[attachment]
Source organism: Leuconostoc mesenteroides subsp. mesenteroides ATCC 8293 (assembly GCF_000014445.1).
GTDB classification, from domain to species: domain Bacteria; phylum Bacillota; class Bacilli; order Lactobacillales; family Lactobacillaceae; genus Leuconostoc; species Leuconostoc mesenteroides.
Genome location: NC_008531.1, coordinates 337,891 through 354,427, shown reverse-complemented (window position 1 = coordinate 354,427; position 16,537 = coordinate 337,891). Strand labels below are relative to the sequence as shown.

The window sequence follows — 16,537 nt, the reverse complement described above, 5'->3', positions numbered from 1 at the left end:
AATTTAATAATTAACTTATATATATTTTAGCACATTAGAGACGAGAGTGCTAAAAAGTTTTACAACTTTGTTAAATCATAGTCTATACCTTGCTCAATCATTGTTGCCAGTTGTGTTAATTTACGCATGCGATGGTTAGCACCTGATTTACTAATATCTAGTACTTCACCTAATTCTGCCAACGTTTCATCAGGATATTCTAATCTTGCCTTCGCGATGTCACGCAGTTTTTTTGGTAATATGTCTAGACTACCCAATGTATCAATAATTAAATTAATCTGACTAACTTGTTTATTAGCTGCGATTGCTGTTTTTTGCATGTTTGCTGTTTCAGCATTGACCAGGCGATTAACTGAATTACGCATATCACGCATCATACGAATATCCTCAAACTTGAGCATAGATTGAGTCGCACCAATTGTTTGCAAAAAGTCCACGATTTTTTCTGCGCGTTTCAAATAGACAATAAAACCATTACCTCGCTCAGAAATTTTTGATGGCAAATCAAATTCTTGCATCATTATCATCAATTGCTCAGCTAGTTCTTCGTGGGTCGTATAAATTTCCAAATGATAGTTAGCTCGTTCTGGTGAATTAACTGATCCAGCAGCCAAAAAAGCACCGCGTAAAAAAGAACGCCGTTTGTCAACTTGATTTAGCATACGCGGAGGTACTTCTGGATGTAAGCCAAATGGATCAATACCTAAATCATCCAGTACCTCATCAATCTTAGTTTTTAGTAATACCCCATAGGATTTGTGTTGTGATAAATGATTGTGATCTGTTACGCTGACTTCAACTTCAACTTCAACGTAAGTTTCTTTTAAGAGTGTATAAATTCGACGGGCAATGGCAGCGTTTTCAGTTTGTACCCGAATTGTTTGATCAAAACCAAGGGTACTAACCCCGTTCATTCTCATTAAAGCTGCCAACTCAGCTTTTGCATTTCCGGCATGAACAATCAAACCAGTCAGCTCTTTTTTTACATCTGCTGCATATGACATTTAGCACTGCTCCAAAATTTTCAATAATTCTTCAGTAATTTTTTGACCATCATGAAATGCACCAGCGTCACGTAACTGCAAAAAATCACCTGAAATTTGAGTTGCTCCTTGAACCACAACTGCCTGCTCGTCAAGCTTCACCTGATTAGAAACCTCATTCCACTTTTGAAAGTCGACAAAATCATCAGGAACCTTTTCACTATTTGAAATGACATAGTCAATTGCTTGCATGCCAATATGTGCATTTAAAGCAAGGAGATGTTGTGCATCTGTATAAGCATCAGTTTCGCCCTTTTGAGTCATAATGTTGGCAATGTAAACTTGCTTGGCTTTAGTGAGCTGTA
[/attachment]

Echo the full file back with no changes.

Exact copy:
Source organism: Leuconostoc mesenteroides subsp. mesenteroides ATCC 8293 (assembly GCF_000014445.1).
GTDB classification, from domain to species: domain Bacteria; phylum Bacillota; class Bacilli; order Lactobacillales; family Lactobacillaceae; genus Leuconostoc; species Leuconostoc mesenteroides.
Genome location: NC_008531.1, coordinates 337,891 through 354,427, shown reverse-complemented (window position 1 = coordinate 354,427; position 16,537 = coordinate 337,891). Strand labels below are relative to the sequence as shown.

The window sequence follows — 16,537 nt, the reverse complement described above, 5'->3', positions numbered from 1 at the left end:
AATTTAATAATTAACTTATATATATTTTAGCACATTAGAGACGAGAGTGCTAAAAAGTTTTACAACTTTGTTAAATCATAGTCTATACCTTGCTCAATCATTGTTGCCAGTTGTGTTAATTTACGCATGCGATGGTTAGCACCTGATTTACTAATATCTAGTACTTCACCTAATTCTGCCAACGTTTCATCAGGATATTCTAATCTTGCCTTCGCGATGTCACGCAGTTTTTTTGGTAATATGTCTAGACTACCCAATGTATCAATAATTAAATTAATCTGACTAACTTGTTTATTAGCTGCGATTGCTGTTTTTTGCATGTTTGCTGTTTCAGCATTGACCAGGCGATTAACTGAATTACGCATATCACGCATCATACGAATATCCTCAAACTTGAGCATAGATTGAGTCGCACCAATTGTTTGCAAAAAGTCCACGATTTTTTCTGCGCGTTTCAAATAGACAATAAAACCATTACCTCGCTCAGAAATTTTTGATGGCAAATCAAATTCTTGCATCATTATCATCAATTGCTCAGCTAGTTCTTCGTGGGTCGTATAAATTTCCAAATGATAGTTAGCTCGTTCTGGTGAATTAACTGATCCAGCAGCCAAAAAAGCACCGCGTAAAAAAGAACGCCGTTTGTCAACTTGATTTAGCATACGCGGAGGTACTTCTGGATGTAAGCCAAATGGATCAATACCTAAATCATCCAGTACCTCATCAATCTTAGTTTTTAGTAATACCCCATAGGATTTGTGTTGTGATAAATGATTGTGATCTGTTACGCTGACTTCAACTTCAACTTCAACGTAAGTTTCTTTTAAGAGTGTATAAATTCGACGGGCAATGGCAGCGTTTTCAGTTTGTACCCGAATTGTTTGATCAAAACCAAGGGTACTAACCCCGTTCATTCTCATTAAAGCTGCCAACTCAGCTTTTGCATTTCCGGCATGAACAATCAAACCAGTCAGCTCTTTTTTTACATCTGCTGCATATGACATTTAGCACTGCTCCAAAATTTTCAATAATTCTTCAGTAATTTTTTGACCATCATGAAATGCACCAGCGTCACGTAACTGCAAAAAATCACCTGAAATTTGAGTTGCTCCTTGAACCACAACTGCCTGCTCGTCAAGCTTCACCTGATTAGAAACCTCATTCCACTTTTGAAAGTCGACAAAATCATCAGGAACCTTTTCACTATTTGAAATGACATAGTCAATTGCTTGCATGCCAATATGTGCATTTAAAGCAAGGAGATGTTGTGCATCTGTATAAGCATCAGTTTCGCCCTTTTGAGTCATAATGTTGGCAATGTAAACTTGCTTGGCTTTAGTGAGCTGTA